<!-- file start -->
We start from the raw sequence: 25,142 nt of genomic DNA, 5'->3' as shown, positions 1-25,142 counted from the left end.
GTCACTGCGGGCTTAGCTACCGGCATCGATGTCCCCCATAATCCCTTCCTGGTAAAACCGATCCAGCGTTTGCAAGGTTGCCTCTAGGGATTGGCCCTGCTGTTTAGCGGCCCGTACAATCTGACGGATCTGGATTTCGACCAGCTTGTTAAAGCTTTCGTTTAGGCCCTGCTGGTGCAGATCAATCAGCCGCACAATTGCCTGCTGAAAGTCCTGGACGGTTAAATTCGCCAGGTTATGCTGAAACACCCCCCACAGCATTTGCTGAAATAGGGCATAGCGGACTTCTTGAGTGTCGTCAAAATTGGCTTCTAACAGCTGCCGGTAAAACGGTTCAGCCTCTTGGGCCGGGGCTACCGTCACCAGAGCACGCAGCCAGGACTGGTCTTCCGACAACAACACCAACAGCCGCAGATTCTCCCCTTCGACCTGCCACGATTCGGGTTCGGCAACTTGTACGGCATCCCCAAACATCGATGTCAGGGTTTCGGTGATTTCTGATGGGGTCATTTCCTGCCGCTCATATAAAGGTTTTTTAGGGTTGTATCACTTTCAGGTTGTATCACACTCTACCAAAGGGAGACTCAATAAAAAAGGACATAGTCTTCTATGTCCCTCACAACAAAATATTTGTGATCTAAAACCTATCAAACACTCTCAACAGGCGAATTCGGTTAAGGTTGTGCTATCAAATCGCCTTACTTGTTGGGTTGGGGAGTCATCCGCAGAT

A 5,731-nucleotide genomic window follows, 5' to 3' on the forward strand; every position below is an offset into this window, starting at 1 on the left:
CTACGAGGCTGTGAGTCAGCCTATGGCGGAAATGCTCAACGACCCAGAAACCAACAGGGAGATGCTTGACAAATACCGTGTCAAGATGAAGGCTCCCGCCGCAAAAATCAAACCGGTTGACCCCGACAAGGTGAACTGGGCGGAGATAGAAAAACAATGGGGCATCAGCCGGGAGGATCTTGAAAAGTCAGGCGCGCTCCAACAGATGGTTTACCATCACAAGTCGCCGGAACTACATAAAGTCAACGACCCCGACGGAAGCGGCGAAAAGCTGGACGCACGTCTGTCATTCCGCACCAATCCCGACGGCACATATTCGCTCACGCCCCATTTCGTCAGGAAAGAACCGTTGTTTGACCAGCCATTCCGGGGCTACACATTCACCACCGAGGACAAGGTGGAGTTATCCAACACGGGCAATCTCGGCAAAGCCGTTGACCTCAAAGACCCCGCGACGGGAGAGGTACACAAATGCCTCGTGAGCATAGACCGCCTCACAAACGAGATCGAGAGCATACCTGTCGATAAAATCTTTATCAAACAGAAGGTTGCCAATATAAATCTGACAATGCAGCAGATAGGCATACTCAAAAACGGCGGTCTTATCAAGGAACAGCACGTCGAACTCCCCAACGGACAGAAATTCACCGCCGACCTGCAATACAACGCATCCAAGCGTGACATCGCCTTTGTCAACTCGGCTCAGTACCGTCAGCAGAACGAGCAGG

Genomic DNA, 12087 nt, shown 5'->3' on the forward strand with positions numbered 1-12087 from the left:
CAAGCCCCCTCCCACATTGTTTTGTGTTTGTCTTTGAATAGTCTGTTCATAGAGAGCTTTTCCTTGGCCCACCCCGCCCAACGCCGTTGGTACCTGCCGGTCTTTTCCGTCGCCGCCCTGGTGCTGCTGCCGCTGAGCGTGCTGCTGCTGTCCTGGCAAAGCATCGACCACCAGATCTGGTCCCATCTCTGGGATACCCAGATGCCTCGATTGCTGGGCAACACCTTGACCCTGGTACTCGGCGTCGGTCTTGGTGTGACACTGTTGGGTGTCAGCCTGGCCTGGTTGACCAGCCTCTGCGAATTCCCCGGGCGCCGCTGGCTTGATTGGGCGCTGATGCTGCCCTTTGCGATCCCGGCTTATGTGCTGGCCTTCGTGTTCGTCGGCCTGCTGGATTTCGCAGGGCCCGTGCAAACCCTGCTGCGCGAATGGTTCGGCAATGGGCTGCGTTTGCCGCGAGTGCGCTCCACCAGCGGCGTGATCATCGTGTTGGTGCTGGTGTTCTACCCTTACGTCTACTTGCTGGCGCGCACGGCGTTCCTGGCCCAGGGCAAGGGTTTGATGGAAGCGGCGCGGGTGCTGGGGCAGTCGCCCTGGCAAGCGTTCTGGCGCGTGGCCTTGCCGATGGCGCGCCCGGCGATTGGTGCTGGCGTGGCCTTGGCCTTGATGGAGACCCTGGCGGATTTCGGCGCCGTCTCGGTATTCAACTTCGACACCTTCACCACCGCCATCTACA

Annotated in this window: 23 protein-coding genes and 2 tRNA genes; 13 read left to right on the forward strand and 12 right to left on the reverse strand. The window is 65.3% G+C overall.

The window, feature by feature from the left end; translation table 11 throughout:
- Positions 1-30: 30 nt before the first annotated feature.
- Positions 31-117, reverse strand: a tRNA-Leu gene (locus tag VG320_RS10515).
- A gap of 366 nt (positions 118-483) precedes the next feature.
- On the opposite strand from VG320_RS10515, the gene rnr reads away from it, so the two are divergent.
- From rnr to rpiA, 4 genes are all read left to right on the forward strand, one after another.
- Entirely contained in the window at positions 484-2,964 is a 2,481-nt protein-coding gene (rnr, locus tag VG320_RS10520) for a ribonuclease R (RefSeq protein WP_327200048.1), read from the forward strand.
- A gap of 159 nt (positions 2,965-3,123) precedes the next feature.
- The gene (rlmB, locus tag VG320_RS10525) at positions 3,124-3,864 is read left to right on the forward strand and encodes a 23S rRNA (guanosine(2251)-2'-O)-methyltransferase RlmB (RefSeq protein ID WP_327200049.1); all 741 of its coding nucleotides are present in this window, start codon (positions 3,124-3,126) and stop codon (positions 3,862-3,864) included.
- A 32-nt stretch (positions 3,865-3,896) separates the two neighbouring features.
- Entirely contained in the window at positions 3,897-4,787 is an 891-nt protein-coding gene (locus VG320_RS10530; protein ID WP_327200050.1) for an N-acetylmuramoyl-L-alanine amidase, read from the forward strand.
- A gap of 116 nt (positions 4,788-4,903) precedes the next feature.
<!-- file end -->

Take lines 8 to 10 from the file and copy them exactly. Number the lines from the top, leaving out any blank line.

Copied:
The window, feature by feature from the left end; translation table 11 throughout:
- Positions 1-30: 30 nt before the first annotated feature.
- Positions 31-117, reverse strand: a tRNA-Leu gene (locus tag VG320_RS10515).